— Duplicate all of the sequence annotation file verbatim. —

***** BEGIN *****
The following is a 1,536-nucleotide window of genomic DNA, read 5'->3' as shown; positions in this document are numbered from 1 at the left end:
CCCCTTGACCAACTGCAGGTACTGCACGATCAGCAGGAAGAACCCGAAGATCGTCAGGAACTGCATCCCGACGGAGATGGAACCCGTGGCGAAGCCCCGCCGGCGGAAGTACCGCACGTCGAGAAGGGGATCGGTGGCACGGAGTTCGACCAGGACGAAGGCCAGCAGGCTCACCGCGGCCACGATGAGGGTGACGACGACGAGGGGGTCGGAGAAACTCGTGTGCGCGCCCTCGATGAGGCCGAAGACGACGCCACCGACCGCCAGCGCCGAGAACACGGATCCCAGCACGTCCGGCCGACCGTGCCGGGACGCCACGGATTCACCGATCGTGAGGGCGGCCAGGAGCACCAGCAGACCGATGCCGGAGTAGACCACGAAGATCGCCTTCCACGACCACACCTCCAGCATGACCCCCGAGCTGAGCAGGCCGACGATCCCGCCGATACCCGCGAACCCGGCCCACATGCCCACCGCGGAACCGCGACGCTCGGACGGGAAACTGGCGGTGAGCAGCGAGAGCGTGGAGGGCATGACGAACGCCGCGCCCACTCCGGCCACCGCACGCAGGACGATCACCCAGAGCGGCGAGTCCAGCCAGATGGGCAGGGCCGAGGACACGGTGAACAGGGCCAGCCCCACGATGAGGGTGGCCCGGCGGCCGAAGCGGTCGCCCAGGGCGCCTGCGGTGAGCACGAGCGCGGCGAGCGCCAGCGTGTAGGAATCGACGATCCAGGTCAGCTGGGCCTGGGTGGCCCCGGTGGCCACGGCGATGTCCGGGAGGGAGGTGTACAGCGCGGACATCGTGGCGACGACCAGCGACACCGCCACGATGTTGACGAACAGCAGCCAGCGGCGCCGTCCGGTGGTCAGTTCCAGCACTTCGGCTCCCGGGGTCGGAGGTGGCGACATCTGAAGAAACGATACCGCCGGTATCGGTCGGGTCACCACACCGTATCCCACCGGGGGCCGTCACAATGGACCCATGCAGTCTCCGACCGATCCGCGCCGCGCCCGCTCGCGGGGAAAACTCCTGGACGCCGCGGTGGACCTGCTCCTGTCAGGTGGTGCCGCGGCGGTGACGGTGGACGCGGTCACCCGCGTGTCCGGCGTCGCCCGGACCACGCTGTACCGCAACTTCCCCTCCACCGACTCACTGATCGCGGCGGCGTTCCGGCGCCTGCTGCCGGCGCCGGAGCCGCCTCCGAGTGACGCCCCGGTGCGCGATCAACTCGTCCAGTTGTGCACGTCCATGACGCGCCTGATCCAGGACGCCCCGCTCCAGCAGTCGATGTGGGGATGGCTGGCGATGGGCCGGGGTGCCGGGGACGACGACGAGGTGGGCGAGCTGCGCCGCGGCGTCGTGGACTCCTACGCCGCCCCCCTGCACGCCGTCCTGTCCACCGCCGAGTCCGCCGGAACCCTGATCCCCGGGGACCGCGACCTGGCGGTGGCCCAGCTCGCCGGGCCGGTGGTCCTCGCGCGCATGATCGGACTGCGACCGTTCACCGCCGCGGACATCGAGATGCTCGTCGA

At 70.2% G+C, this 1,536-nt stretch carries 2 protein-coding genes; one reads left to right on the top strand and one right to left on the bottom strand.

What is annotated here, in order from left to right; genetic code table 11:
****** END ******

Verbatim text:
The following is a 1,536-nucleotide window of genomic DNA, read 5'->3' as shown; positions in this document are numbered from 1 at the left end:
CCCCTTGACCAACTGCAGGTACTGCACGATCAGCAGGAAGAACCCGAAGATCGTCAGGAACTGCATCCCGACGGAGATGGAACCCGTGGCGAAGCCCCGCCGGCGGAAGTACCGCACGTCGAGAAGGGGATCGGTGGCACGGAGTTCGACCAGGACGAAGGCCAGCAGGCTCACCGCGGCCACGATGAGGGTGACGACGACGAGGGGGTCGGAGAAACTCGTGTGCGCGCCCTCGATGAGGCCGAAGACGACGCCACCGACCGCCAGCGCCGAGAACACGGATCCCAGCACGTCCGGCCGACCGTGCCGGGACGCCACGGATTCACCGATCGTGAGGGCGGCCAGGAGCACCAGCAGACCGATGCCGGAGTAGACCACGAAGATCGCCTTCCACGACCACACCTCCAGCATGACCCCCGAGCTGAGCAGGCCGACGATCCCGCCGATACCCGCGAACCCGGCCCACATGCCCACCGCGGAACCGCGACGCTCGGACGGGAAACTGGCGGTGAGCAGCGAGAGCGTGGAGGGCATGACGAACGCCGCGCCCACTCCGGCCACCGCACGCAGGACGATCACCCAGAGCGGCGAGTCCAGCCAGATGGGCAGGGCCGAGGACACGGTGAACAGGGCCAGCCCCACGATGAGGGTGGCCCGGCGGCCGAAGCGGTCGCCCAGGGCGCCTGCGGTGAGCACGAGCGCGGCGAGCGCCAGCGTGTAGGAATCGACGATCCAGGTCAGCTGGGCCTGGGTGGCCCCGGTGGCCACGGCGATGTCCGGGAGGGAGGTGTACAGCGCGGACATCGTGGCGACGACCAGCGACACCGCCACGATGTTGACGAACAGCAGCCAGCGGCGCCGTCCGGTGGTCAGTTCCAGCACTTCGGCTCCCGGGGTCGGAGGTGGCGACATCTGAAGAAACGATACCGCCGGTATCGGTCGGGTCACCACACCGTATCCCACCGGGGGCCGTCACAATGGACCCATGCAGTCTCCGACCGATCCGCGCCGCGCCCGCTCGCGGGGAAAACTCCTGGACGCCGCGGTGGACCTGCTCCTGTCAGGTGGTGCCGCGGCGGTGACGGTGGACGCGGTCACCCGCGTGTCCGGCGTCGCCCGGACCACGCTGTACCGCAACTTCCCCTCCACCGACTCACTGATCGCGGCGGCGTTCCGGCGCCTGCTGCCGGCGCCGGAGCCGCCTCCGAGTGACGCCCCGGTGCGCGATCAACTCGTCCAGTTGTGCACGTCCATGACGCGCCTGATCCAGGACGCCCCGCTCCAGCAGTCGATGTGGGGATGGCTGGCGATGGGCCGGGGTGCCGGGGACGACGACGAGGTGGGCGAGCTGCGCCGCGGCGTCGTGGACTCCTACGCCGCCCCCCTGCACGCCGTCCTGTCCACCGCCGAGTCCGCCGGAACCCTGATCCCCGGGGACCGCGACCTGGCGGTGGCCCAGCTCGCCGGGCCGGTGGTCCTCGCGCGCATGATCGGACTGCGACCGTTCACCGCCGCGGACATCGAGATGCTCGTCGA

At 70.2% G+C, this 1,536-nt stretch carries 2 protein-coding genes; one reads left to right on the top strand and one right to left on the bottom strand.

What is annotated here, in order from left to right; genetic code table 11: